nsa_aerialBut a general picture of the size and shape of global hacking and cyberwarfare can be divined by looking at the stats. Back in 2012, the US DOD reported that it was the target of 10 million cyber attacks per day. Likewise, the National Nuclear Security Administration says it saw 10 million attacks per day in 2012. In 2013, BP’s CEO said it sees 50,000 cyber attacks per day, and the UK reported around 120,000 attacks per day back in 2011.

While the extent and purpose of these attacks certainly varies, it is pretty clear that hacking and cyberwarfare is a global problem and something that governments, corporations, and institutions need to pay attention to. Last year, the Obama administration’s announced that it would not sit idly by in the face of stepped up attacks from China. However, the subsequent testimony and document leaks by Snowden showed that the US has been conducting its own attacks the entire time (and even beforehand).

And such is the nature of war, regardless of the context or the weapons used. States rattle their swords claiming they will not tolerate aggression, but there is always a fine line between maintaining one’s defenses and escalating a situation to the point that mutual destruction becomes inevitable. Perhaps the people who are currently fighting this alleged cyberwar should look to the past – specifically to the First World War and the Cold War – to see just how effective “arms races” are!

Source: extremetech.com, map.ipviking.com

A Kinder, Gentler Internet: California’s “Erase Button”

cyber bullyingIn the early nineties, the internet was greeted with immense optimism and anticipation. Scarcely a week went by without some major personality – Al Gore and Bill Gates come to mind – championing its development, saying it would bring the world together and lead to “the information age”. After just a few years, these predictions were being mocked by just about everyone on the planet who had access.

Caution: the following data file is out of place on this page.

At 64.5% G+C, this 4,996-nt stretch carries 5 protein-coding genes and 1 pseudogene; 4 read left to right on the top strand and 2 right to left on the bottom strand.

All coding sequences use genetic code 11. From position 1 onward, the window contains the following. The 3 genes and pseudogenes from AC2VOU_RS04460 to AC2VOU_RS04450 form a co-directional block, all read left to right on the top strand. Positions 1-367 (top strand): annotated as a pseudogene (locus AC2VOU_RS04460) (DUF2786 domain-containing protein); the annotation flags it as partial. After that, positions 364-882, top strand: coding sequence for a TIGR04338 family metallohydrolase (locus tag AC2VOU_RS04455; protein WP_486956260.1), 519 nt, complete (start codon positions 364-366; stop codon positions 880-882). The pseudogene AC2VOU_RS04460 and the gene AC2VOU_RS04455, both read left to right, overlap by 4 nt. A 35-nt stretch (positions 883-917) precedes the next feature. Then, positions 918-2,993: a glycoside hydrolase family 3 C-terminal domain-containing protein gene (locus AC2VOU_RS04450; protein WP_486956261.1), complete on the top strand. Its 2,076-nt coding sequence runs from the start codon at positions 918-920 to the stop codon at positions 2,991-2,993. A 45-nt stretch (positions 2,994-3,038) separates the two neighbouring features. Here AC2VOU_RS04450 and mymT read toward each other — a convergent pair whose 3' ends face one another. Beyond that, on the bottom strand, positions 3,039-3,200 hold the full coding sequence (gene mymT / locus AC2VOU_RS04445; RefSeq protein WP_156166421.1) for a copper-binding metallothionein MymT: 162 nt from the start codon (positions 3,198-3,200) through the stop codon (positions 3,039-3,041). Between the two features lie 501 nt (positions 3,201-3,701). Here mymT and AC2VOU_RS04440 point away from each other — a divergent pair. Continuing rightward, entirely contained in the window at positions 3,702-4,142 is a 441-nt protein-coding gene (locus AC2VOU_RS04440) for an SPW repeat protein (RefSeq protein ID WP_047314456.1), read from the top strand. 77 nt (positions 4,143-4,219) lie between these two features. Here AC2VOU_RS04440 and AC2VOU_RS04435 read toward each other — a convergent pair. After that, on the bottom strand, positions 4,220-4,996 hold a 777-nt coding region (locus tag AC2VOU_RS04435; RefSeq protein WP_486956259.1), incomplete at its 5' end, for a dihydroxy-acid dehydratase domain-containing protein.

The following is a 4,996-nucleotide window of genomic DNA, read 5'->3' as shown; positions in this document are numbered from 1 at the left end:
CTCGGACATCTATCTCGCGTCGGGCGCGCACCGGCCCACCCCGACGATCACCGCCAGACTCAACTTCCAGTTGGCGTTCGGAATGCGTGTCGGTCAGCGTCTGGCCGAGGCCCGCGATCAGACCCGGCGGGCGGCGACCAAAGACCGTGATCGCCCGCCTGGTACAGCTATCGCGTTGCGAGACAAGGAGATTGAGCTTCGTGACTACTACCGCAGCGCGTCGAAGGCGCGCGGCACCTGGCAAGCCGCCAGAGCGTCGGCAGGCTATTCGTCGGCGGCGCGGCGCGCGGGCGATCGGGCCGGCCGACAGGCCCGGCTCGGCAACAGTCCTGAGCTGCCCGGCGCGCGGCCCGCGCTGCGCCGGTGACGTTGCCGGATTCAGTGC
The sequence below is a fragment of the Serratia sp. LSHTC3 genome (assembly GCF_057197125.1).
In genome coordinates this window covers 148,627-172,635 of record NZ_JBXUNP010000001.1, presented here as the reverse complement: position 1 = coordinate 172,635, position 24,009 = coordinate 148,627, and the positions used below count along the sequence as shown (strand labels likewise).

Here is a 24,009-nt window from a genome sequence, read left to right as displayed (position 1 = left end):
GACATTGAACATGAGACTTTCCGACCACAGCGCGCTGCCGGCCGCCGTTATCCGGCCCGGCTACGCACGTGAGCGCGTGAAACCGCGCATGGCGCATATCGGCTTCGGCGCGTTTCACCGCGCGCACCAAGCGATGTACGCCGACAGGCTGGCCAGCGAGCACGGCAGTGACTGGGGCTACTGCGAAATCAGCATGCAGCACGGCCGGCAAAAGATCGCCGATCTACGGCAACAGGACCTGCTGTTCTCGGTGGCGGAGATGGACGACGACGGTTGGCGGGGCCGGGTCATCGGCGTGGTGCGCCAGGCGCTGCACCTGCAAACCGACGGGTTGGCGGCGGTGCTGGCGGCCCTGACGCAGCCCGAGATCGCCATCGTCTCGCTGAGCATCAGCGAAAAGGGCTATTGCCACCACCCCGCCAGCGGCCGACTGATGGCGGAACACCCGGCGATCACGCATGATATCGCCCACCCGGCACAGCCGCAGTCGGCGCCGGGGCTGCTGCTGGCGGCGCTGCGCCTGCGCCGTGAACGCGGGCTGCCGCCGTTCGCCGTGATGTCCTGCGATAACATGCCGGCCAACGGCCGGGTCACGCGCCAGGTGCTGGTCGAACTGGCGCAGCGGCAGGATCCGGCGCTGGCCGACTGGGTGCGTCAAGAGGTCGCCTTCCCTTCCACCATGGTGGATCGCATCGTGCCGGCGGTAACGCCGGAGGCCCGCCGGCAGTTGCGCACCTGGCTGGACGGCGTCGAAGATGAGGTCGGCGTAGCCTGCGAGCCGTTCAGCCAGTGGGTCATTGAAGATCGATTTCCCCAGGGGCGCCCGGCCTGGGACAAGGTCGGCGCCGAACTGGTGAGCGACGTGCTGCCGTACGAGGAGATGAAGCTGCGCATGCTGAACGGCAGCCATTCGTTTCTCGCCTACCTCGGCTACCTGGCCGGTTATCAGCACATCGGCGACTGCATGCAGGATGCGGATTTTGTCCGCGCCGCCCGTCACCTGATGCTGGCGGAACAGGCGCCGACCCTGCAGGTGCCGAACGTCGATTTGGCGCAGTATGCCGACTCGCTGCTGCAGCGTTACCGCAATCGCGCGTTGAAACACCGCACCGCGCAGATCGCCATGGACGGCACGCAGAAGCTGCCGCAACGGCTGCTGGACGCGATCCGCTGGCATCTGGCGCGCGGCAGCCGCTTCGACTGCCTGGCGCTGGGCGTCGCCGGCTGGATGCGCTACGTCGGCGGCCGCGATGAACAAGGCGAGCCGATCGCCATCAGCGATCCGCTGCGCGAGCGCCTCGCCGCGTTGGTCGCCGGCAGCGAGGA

Rehtaeh_ParsonsYes, despite all that has been made possible by the internet, the heady optimism that was present in those early days seem horribly naive by today’s standards. In addition to making virtually any database accessible to anyone, the world wide web has also enabled child pornographers, hate speech, conspiracy theorists and misinformation like never before.

What’s more, a person’s online presence opens them to new means of identity theft, cyberbullying, and all kinds of trolling and harassment. Who can forget the cases of Amanda Todd or Rethaeh (Heather) Parsons? Two young women who committed suicide due to relentless and disgusting bullying that was able to take place because there simply was no way to stop it all.

amanda_toddsuicide.jpeg.size.xxlarge.letterboxAnd with the ever expanding online presence of children and youths on the internet, and little to no controls to monitor their behavior, there are many campaigns out there that hope to reign in the offenders and protect the users. But there are those who have gone a step further, seeking to put in place comprehensive safeguards so that trollish behavior and hurtful comments can be stopped before it becomes a permanent part of the digital stream.